S2 Ep3: Watch the Annular Eclipse on October 14!

When we headed into recording this episode, I didn’t know if there would be a government shutdown or not, and I have to admit, on Saturday, September 30, I spent more than a few hours binge-watching TV shows while frequently updating my news feeds. This episode would have looked very different with a shutdown. Since we got a budget, today’s episode focuses on science. In the first segment, I get to talk about something I never thought I’d even read about — the effects of spawning anchovies on energy dissipation in the ocean. Along with that fishy story, we have news from the Mars rovers, pretty images, and information on watching the October 14th annular eclipse.

S2 Ep2: It’s Not Aliens (We Also Want Aliens)

There are some news cycles that are just plain weird, and this news cycle tried really, really hard to be one of them. Headlines last week highlighted that JWST observed methane and carbon dioxide in the atmosphere of a planet, which is entirely true. This headline was followed by stories that the reason could be aliens… and there is not enough data to be aliens. We want there to be definitive signs of life on other worlds. We want to know that life is common. We want the universe to thrive with societies capable of art, exploration, empathy, and science. We want our universe to not be a tremendous waste of space. And it is really frustrating to see these stories that inevitably imply that researchers are trying to cover up the truth. We’re not; we’re impatiently waiting for there to be enough evidence that we can say, yes, there is life out there among the stars. And that evidence isn’t here. 

S2 Ep1: More (Failed) Observations of Dark Matter

In this week’s episode, we look at the upcoming solar maximum, how solar activity affects Neptune, the robotic invasion fleet on Mars, and how some of the weirdest star systems in reality have been able to form. In our closer look, we fail to see dark matter – like everyone – but observe its gravitational impact on light from objects we can see.

S1 Ep21: A River Runs Through It – Mars and Titan

This episode reminds you to look up, look out, and reflect on what we see around us. Stories cover a weird white dwarf that is doing things our Sun may do billions of years from now, how satellite images can now be used to measure river flows here and on Mars, and Titan, as well as the emerging field of planetary geoarcheology, that will help us understand just how long it will take for Mars rovers to become buried relics. And also climate change. Buckle up, the news isn’t good.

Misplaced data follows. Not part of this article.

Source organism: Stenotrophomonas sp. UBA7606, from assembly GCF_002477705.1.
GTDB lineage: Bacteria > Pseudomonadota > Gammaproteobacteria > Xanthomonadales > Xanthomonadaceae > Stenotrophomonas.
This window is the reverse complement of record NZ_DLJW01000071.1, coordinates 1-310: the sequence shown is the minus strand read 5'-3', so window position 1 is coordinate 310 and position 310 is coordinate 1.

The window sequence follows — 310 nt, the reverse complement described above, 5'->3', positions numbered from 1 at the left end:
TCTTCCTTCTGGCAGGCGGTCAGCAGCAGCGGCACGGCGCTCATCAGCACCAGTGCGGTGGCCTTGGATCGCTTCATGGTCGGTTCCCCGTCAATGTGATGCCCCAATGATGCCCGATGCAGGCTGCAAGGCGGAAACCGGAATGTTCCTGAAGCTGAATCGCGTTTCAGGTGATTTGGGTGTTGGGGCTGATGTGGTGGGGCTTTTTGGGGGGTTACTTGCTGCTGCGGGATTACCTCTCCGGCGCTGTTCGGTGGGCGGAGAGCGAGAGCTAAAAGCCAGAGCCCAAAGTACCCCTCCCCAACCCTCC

S1 Ep 20: Satellite Constellations and Early Warning Systems

While putting together this show, I often find myself thinking “Wow, this release is like that science fiction plot line” or “Oooo, this is new… I hope someone uses this in a story.”

Most of the time, when I think things like that, I’m reading about black holes, star formation, or planets of new and weirder layouts.

Sometimes, however, I read stories and think that has to do with tech, and maybe we don’t want to go in that direction. I can’t tell you if advances in AI are going to lead us to Cylons, or if climate change is going to destroy our civilization like it destroyed the civilization in that one episode of Star Trek: The Next Generation. What I can tell you is science fiction is how humanity explores the consequences of our behavior. These fictions can sometimes give us insights into possible futures we probably want to avoid.

And this includes the future shown in Wall-E.

Or at least some of the future shown in Wall-E. When our little robot friends depart the Earth, we see it is surrounded by an almost impenetrable shell of satellites and satellite pieces. When the movie came out in 2008, this seemed like a far-off possibility, but according to satellite cataloger Jonathan McDowell, there are now 18 satellite constellations, like Starlink, being planned. These constellations will contain 543,811 satellites. This is a whole lot of missions to try and keep from colliding and all it takes is one particularly bad collision to transform the more than half-million objects from useful technologies to a shield of shrapnel that protects our universe from us by trapping us here.

In our closer look today, we are going to look at early warning systems that are being developed, and how future – more highly mobile satellites, can both do good and create chaos.

S1 Ep19: The Universe is (Still) Trying to Murder Us

A few years ago, an audience member pointed out that I always seem a little too happy when discussing death and destruction from the sky. I’m not actually excited about our universe trying to kill off humanity, I’m excited about science, and it just turns out that a lot of science involves… the universe trying to murder us in myriad different ways. In today’s episode, we’re going to look at everything from how past Earth couldn’t support photosynthesis because the days were just too short, to current Earth letting us get hit by more Cosmic Rays prior to Earthquakes going off, and to supernovae threatening our world while alien stars eat other planets. Science, sometimes, is just kind of violent. And if I seem excited… well, I like science even if science doesn’t like us.